In June 2013 we looked at Project Alpha, a sound-design toolkit for cinematic music projects, produced by sound designers Daniel James and Aaron Frensley. Project Bravo picks up where Alpha left off, providing 3.6GBs of sounds for composers working in the film, TV and video-game industries.
Once again there are folders for impacts, drones, reverse effects, risers, downers, synth arps, synth pads and synth bass, but there are also some new categories; specifically Booms, Whooshbangs, Signature Sounds and Tempo Sync’d Rhythms.
Bravo’s interface, which has a definite cyberpunk look to it, seems to have all the same tools that Alpha had before it, plus some extra controls and features of its own, adding to its flexibility.
Bravo offers processing — in the form of a compressor and a three-band EQ with frequency, width and gain controls — and an effects section comprising a filter with low-, band- and hi-pass settings and a cutoff that is mapped to the mod wheel, a distortion plug-in called Grit, a compactor/bit crusher/noise generator, a transient processor called Punch, plus delay and reverb send effects. Elsewhere on the display is an LFO that modulates the filter and volume, not to mention ADSR controls for amp, filter and pitch envelopes.
Like Alpha, one of Bravo’s most powerful tools is the sequencer section, which includes a step sequencer with 16 fully controllable steps and a gate sequencer. However, Bravo adds a third option, namely a dual-control sequencer, making it possible to set up two individual filter sequences and have them interact with one another, often in a dramatic fashion.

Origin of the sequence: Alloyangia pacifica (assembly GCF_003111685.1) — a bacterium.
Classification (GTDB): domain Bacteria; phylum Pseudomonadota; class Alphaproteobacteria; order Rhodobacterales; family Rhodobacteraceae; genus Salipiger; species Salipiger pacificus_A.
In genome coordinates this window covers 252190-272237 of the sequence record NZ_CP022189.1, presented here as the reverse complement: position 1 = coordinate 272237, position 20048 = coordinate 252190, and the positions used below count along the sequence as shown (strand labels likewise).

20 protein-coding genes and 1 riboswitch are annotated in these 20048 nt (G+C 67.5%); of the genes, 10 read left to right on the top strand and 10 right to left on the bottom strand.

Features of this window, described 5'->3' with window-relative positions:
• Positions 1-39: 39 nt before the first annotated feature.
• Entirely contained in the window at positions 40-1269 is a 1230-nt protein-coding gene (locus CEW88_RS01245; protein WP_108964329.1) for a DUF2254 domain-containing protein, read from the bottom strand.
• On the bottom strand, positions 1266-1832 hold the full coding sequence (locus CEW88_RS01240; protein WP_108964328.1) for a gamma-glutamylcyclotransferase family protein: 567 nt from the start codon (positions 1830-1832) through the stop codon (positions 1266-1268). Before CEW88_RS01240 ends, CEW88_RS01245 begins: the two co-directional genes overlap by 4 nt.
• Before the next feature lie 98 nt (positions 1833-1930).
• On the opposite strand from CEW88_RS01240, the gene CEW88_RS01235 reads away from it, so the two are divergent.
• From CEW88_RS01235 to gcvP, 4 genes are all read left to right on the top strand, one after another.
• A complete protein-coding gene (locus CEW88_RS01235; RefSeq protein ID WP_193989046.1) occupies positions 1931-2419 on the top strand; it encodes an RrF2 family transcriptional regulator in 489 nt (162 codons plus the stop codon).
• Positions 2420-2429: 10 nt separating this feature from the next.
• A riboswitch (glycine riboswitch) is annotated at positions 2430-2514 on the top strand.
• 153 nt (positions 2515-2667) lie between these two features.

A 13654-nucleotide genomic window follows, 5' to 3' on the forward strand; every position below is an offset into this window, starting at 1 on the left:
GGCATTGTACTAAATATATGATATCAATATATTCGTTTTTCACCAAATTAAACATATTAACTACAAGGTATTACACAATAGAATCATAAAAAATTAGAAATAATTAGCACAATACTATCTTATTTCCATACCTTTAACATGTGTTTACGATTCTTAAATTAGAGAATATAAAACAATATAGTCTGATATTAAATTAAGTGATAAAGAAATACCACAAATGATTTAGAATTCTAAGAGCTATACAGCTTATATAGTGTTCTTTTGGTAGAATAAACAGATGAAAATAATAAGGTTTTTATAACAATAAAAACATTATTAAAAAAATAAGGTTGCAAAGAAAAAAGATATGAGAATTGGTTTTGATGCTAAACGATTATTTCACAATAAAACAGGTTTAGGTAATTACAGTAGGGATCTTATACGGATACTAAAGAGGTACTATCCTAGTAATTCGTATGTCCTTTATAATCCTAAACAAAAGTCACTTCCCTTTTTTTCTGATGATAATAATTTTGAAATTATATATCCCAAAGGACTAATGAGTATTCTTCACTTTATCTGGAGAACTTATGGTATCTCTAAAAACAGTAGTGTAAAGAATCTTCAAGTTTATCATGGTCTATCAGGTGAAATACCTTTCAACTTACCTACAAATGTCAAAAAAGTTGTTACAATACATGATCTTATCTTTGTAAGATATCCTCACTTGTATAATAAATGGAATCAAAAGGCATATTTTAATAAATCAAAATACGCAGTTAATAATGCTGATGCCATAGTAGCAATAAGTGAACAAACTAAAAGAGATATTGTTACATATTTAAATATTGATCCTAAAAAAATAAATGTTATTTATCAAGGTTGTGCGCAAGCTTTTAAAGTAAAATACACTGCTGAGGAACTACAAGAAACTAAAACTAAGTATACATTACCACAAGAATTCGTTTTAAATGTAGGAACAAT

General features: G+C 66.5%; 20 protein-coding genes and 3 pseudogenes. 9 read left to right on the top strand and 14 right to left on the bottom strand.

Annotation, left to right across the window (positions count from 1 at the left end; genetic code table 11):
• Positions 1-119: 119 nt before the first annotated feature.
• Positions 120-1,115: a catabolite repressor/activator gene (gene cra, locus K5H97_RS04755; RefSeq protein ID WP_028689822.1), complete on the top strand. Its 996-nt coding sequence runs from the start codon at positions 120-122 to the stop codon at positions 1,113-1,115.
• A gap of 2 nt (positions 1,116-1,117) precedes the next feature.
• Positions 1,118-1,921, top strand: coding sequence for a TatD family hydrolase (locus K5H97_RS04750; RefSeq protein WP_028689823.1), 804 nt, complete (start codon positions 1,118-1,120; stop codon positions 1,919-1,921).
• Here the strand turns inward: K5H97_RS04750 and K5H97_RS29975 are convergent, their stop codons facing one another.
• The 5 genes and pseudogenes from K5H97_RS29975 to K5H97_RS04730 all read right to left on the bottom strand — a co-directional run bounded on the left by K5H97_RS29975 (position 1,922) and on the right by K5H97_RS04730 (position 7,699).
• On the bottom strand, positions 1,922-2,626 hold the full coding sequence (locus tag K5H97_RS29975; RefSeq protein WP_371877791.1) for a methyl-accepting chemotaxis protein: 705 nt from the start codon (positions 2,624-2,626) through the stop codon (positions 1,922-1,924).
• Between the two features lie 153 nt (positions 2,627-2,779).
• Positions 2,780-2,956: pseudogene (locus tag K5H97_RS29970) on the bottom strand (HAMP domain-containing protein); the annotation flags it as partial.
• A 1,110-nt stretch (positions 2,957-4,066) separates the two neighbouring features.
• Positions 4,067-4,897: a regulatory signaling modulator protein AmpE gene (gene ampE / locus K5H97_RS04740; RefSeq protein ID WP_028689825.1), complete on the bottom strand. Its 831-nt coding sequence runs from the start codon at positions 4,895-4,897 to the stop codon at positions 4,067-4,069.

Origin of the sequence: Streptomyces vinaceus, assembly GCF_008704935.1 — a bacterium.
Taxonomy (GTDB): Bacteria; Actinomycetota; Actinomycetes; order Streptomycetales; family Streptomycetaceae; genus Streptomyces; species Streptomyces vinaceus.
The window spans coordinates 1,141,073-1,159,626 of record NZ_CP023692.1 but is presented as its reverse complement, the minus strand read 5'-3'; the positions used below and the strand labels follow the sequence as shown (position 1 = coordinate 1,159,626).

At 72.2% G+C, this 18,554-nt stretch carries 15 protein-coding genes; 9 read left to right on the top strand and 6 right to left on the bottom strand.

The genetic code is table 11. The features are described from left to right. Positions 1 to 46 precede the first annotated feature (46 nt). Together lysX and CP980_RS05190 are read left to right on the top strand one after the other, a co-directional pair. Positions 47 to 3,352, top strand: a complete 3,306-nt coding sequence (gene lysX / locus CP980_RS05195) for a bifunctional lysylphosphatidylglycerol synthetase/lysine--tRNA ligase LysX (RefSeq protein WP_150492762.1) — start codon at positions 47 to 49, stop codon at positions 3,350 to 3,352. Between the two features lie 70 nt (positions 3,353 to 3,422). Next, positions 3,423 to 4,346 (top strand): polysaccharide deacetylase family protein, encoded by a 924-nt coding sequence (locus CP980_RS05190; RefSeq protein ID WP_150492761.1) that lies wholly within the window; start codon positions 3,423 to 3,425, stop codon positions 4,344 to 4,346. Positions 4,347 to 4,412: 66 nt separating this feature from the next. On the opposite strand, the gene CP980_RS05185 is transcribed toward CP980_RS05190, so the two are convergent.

Another useful feature allows the user to drag the MIDI note and velocity information from the sequencer section and drop it into a DAW channel, so that, for example, a string part can be perfectly matched and layered with a complicated Bravo sequence.
The sequencer section even has its own distortion processor and, to aid performance, patterns can be saved to keyswitches and triggered dynamically.
Although Hybrid Two provide a respectable number of ready-made sounds, they also actively encourage their customers to use the interface for processing their own samples. In the Project Bravo Video Manual, which has been produced instead of a written manual, Daniel James demonstrates just how easy it is to drag an audio sample into Kontakt’s Mapping Editor and set its start and end points in the Wave Editor, after which it is ready to be mangled beyond recognition using Bravo’s sound-design tools. Daniel used a sample of his own voice, so I tried it out with a vocal sample of my own and was very pleased with how easy Bravo makes it to turn spoken words into a sound effect.
Project Alpha was a very impressive product, but Bravo offers even more. It includes more content and a better interface, yet it is on sale for slightly less than Alpha was upon its release. Sound designers are certain to find it extremely useful, not only for its presets, but also as an audio manipulation tool, and numerous composers are likely to use it as a source of inspiration for their work. Tom Flint